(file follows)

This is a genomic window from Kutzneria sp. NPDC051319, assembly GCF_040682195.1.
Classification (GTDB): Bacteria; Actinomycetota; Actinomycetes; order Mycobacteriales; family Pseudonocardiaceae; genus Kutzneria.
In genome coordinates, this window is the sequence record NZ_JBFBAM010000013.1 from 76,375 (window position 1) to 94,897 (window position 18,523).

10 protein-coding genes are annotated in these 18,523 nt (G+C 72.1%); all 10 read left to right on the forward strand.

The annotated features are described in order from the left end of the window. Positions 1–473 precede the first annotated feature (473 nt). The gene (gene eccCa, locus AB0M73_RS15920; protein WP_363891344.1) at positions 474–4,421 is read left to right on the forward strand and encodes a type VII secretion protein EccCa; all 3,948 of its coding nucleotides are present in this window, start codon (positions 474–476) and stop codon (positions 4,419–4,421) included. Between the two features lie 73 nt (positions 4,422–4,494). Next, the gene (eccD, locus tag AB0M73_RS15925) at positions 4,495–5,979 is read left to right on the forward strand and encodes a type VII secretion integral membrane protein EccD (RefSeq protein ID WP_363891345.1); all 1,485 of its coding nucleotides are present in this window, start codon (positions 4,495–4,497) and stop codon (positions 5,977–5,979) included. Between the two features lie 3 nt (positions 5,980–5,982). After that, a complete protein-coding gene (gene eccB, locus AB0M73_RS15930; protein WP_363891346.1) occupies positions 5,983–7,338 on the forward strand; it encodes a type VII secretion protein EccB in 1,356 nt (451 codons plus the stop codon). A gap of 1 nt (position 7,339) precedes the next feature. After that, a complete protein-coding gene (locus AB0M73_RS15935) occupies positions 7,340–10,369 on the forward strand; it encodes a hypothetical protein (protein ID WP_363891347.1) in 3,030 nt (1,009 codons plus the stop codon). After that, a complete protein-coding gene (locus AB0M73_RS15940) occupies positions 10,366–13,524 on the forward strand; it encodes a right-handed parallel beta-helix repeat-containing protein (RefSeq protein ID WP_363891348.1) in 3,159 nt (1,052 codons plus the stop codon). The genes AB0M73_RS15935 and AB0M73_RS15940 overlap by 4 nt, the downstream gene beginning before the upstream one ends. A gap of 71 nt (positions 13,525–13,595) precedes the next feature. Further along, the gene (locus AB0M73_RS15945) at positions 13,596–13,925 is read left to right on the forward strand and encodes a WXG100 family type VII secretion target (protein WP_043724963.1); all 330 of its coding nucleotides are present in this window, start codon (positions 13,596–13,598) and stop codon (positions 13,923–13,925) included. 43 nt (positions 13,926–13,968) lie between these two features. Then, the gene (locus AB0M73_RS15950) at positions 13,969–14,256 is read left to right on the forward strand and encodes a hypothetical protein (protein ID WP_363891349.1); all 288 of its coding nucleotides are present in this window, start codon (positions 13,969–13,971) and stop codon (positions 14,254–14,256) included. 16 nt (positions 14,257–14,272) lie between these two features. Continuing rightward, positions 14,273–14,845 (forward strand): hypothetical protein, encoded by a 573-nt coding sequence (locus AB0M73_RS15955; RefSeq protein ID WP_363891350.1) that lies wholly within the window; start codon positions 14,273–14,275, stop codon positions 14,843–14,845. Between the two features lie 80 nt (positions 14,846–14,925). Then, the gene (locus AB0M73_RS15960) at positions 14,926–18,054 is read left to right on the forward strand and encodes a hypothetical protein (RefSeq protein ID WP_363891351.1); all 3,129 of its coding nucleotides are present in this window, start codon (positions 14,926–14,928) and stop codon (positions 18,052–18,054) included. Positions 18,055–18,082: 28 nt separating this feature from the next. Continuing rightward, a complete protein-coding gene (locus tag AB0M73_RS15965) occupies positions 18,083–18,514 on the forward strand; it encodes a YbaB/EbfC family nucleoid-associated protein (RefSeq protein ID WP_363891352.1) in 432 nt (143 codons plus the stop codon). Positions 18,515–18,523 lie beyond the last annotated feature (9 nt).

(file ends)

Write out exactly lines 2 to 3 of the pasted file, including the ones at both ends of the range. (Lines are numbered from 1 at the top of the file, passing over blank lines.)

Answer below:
Classification (GTDB): Bacteria; Actinomycetota; Actinomycetes; order Mycobacteriales; family Pseudonocardiaceae; genus Kutzneria.
In genome coordinates, this window is the sequence record NZ_JBFBAM010000013.1 from 76,375 (window position 1) to 94,897 (window position 18,523).